The East Antarctic Ice Sheet  is the only ice sheet likely to gain in mass, but even this ice sheet has the potential to rapidly lose ice volume around its marine-grounded sectors. A large contribution from the Greenland Ice Sheet is unlikely, as it is mostly grounded above sea level and so mass loss from calving ice bergs is limited.

Total combined sea level rise

Sea level rise to 2100. Modified from the IPCC sea level rise estimates (from Wikimedia Commons) and using estimates from Bamber and Aspinall 2013, assuming a uniform rate of sea level rise.

Sea level rise to 2100. Modified from the IPCC sea level rise estimates (from Wikimedia Commons) and using estimates from Bamber and Aspinall 2013, assuming a uniform rate of sea level rise.

By using a linear measure for ice-sheet contribution of sea level rise from 0.9 mm per year for the last decade to 5.4 mm per year (the median) to 2100, would result in 29 cm of global sea level rise, just from these ice sheets alone. The 90% confidence interval is 10-84 cm. This can be combined with anticipated global sea level rise from thermal expansion of the ocean (14-32 cm). Together, this makes a sea level rise of 55-73 cm by 2100, with 62 cm the most likely, based on a temperature increase to 3.5°C above pre-industrial temperatures.

Combining the upper and lower 5 percentiles for the ice sheets, glaciers and ice caps and thermal expansion gives a range of 33-132 cm for global eustatic sea level rise by 2100. The upper bounds of this would displace 187 million people by the end of this century.

These predictions are limited by a poor understanding of the recent changes observed in the Antarctic and Greenland ice sheets, and a lack of knowledge about the variability of ice sheet behaviour under a warming climate. This sea level rise estimate is larger than that provided by the last IPCC report, but highlights the need for further research on ice sheet variablity and ice sheet response to climate change, both now and in the past.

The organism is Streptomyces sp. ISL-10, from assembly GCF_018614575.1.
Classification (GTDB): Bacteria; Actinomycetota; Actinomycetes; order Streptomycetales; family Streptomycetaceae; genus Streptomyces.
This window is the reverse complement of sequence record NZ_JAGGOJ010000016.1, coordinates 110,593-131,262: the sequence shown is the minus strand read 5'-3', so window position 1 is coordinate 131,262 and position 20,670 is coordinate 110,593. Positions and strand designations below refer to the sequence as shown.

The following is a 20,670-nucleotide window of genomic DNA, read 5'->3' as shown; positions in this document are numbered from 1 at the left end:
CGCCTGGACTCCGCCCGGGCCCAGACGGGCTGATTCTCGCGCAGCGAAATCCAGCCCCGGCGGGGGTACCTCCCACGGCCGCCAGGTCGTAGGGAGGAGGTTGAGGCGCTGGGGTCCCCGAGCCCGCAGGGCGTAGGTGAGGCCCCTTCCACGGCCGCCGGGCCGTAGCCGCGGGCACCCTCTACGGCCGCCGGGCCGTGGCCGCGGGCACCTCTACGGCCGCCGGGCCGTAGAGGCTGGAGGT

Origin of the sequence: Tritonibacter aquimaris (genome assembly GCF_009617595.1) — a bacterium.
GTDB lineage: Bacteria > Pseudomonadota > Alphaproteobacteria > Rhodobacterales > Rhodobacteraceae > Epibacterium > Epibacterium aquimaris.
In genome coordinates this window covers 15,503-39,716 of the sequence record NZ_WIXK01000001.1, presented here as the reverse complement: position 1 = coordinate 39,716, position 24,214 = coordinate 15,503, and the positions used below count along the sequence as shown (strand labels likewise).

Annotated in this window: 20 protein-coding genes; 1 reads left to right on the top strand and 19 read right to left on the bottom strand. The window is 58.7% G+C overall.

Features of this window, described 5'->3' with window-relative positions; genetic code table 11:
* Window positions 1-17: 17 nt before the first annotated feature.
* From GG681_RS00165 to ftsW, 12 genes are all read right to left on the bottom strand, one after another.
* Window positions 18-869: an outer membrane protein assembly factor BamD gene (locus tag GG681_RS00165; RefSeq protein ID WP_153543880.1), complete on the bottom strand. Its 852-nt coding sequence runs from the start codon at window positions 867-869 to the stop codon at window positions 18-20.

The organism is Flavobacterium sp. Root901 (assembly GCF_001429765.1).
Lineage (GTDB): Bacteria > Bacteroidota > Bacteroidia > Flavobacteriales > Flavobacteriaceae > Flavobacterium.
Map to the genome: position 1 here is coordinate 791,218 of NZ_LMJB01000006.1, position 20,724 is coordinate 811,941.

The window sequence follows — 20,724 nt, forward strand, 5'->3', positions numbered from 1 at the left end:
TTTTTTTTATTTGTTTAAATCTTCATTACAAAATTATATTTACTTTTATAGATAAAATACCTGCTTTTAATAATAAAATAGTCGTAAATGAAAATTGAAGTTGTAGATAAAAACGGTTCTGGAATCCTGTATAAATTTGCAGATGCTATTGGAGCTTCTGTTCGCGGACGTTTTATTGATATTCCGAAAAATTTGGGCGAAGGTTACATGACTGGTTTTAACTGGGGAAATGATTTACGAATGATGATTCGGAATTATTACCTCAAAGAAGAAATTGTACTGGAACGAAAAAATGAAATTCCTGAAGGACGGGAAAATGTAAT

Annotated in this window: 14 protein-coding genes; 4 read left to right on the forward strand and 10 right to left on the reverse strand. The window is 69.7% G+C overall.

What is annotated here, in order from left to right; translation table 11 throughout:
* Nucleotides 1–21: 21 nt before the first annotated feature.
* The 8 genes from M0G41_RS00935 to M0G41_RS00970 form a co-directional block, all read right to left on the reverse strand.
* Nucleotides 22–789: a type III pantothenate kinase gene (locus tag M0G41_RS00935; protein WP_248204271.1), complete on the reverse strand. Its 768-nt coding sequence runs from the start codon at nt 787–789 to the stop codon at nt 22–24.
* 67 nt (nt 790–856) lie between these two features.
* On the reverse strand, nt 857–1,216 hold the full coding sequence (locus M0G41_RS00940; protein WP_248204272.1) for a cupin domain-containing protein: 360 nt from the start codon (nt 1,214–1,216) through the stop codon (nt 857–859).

References:

Cooke, R.M. Expert judgement assessment: Quantifying uncertainty on thin ice. Nature Clim. Change 3, 311-312 (2013).

Bamber, J.L. & Aspinall, W.P. An expert judgement assessment of future sea level rise from the ice sheets. Nature Clim. Change 3, 424-427 (2013).

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2 thoughts on “Future sea level rise from ice sheets

  1. Congratulations on a very nice web site explaining this information to the general public. Clean, accessible, and without jargon. An important public service on a vital topic.
    With respect, the only thing I would suggest you consider is the difference between what scientists know will happen this century v the risk of what can happen.
    Reading the IPCC AR5 and even the recent Bamber and Aspinall paper you cite, one has to understand that scientists are looking for ways to confidently support a projection. Both those documents conclude that current data is insufficient for them to assert that WAIS, specifically the Pine Bay Glaciers, will collapse this century. That leaves the public with the impression not to be concerned.
    As an analogy, if the odds of your house burning in a given year, or an asteroid hitting the Earth was 3%, any thoughtful person would be extremely concerned. The chance of most houses being consumed by fire is less than one in a thousand, yet most pay for insurance and install smoke detectors.
    Particularly for the public, I think we need to find a way to explain that “not having enough data to say something WILL happen” is not the same thing as saying “we don’t think it will happen” and therefore there is nothing to worry about.
    Many observers of the Pine Bay glaciers think the recent trends are ominous even if the probability of collapse cannot be assigned to this century based on current evidence.

    • Many thanks for this thoughtful comment. I agree that it is imperative to ensure that people understand uncertainty, and the difference between uncertainty and and simply not knowing.